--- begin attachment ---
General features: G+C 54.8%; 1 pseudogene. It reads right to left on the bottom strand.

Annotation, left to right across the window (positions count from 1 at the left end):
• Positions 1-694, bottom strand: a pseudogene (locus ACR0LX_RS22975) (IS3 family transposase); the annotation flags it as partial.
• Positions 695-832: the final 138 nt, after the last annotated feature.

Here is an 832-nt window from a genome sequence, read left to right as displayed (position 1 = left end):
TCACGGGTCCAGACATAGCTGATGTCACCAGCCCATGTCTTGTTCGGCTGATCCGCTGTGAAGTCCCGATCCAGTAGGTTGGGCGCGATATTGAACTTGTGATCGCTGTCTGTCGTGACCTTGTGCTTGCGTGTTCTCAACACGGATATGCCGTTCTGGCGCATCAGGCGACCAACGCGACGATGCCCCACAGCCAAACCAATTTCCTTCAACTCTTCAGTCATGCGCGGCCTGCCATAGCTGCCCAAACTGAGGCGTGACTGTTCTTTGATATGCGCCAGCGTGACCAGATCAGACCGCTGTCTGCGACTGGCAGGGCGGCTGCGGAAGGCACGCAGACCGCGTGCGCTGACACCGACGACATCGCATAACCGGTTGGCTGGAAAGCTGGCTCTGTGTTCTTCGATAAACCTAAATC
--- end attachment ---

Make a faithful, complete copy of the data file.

General features: G+C 54.8%; 1 pseudogene. It reads right to left on the bottom strand.

Annotation, left to right across the window (positions count from 1 at the left end):
• Positions 1-694, bottom strand: a pseudogene (locus ACR0LX_RS22975) (IS3 family transposase); the annotation flags it as partial.
• Positions 695-832: the final 138 nt, after the last annotated feature.

Here is an 832-nt window from a genome sequence, read left to right as displayed (position 1 = left end):
TCACGGGTCCAGACATAGCTGATGTCACCAGCCCATGTCTTGTTCGGCTGATCCGCTGTGAAGTCCCGATCCAGTAGGTTGGGCGCGATATTGAACTTGTGATCGCTGTCTGTCGTGACCTTGTGCTTGCGTGTTCTCAACACGGATATGCCGTTCTGGCGCATCAGGCGACCAACGCGACGATGCCCCACAGCCAAACCAATTTCCTTCAACTCTTCAGTCATGCGCGGCCTGCCATAGCTGCCCAAACTGAGGCGTGACTGTTCTTTGATATGCGCCAGCGTGACCAGATCAGACCGCTGTCTGCGACTGGCAGGGCGGCTGCGGAAGGCACGCAGACCGCGTGCGCTGACACCGACGACATCGCATAACCGGTTGGCTGGAAAGCTGGCTCTGTGTTCTTCGATAAACCTAAATC